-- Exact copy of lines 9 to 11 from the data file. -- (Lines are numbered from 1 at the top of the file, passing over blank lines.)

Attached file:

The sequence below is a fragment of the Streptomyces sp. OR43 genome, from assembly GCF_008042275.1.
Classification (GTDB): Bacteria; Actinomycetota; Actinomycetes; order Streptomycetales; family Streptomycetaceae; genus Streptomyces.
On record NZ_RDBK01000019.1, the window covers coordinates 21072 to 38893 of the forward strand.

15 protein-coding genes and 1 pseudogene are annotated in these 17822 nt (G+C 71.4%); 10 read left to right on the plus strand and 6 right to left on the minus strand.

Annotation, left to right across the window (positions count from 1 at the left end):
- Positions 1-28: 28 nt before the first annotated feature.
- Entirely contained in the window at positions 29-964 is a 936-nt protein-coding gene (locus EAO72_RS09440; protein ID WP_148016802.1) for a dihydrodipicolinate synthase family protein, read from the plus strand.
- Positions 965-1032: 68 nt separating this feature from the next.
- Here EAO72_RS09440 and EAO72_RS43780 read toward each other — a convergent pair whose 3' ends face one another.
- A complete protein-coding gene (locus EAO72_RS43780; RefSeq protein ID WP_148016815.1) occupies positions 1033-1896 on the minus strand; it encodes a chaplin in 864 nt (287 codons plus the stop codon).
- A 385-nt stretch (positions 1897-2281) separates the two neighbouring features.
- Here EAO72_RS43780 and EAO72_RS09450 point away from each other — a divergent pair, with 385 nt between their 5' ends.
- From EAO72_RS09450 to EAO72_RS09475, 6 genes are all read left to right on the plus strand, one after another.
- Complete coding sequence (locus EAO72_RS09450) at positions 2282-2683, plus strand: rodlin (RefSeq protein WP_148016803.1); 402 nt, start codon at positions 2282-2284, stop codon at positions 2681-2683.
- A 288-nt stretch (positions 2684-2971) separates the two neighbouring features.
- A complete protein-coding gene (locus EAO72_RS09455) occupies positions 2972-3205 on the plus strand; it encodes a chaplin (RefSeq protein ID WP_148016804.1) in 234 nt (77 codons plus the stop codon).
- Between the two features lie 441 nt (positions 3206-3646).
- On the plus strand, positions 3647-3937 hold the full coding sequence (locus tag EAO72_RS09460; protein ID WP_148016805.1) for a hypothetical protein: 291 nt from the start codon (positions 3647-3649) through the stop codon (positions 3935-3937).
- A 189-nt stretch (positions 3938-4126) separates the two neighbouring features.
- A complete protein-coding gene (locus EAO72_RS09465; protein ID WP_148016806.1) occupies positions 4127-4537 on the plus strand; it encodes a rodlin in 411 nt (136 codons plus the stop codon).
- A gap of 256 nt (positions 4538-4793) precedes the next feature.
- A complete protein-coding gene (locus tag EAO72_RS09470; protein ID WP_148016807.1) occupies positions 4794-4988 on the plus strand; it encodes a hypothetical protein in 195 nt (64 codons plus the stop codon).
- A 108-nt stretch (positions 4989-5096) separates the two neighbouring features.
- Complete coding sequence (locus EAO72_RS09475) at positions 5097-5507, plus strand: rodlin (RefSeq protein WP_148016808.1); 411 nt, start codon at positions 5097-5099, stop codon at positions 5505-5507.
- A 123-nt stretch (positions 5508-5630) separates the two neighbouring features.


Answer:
- Here EAO72_RS09440 and EAO72_RS43780 read toward each other — a convergent pair whose 3' ends face one another.
- A complete protein-coding gene (locus EAO72_RS43780; RefSeq protein ID WP_148016815.1) occupies positions 1033-1896 on the minus strand; it encodes a chaplin in 864 nt (287 codons plus the stop codon).
- A 385-nt stretch (positions 1897-2281) separates the two neighbouring features.